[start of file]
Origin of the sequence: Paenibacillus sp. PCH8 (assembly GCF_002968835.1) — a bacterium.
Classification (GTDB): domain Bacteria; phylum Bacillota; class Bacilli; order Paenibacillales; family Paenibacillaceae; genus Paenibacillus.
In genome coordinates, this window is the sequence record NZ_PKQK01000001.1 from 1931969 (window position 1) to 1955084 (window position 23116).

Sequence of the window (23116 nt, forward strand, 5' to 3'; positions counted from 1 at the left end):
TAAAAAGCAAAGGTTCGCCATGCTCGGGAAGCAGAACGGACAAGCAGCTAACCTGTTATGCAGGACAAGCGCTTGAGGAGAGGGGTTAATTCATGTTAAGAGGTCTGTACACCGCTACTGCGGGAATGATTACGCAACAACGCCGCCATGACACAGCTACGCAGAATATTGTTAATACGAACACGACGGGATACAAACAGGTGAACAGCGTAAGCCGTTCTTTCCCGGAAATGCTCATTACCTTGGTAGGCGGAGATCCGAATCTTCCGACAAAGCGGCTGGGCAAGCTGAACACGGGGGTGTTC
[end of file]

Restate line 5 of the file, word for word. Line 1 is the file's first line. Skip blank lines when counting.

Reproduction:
TAAAAAGCAAAGGTTCGCCATGCTCGGGAAGCAGAACGGACAAGCAGCTAACCTGTTATGCAGGACAAGCGCTTGAGGAGAGGGGTTAATTCATGTTAAGAGGTCTGTACACCGCTACTGCGGGAATGATTACGCAACAACGCCGCCATGACACAGCTACGCAGAATATTGTTAATACGAACACGACGGGATACAAACAGGTGAACAGCGTAAGCCGTTCTTTCCCGGAAATGCTCATTACCTTGGTAGGCGGAGATCCGAATCTTCCGACAAAGCGGCTGGGCAAGCTGAACACGGGGGTGTTC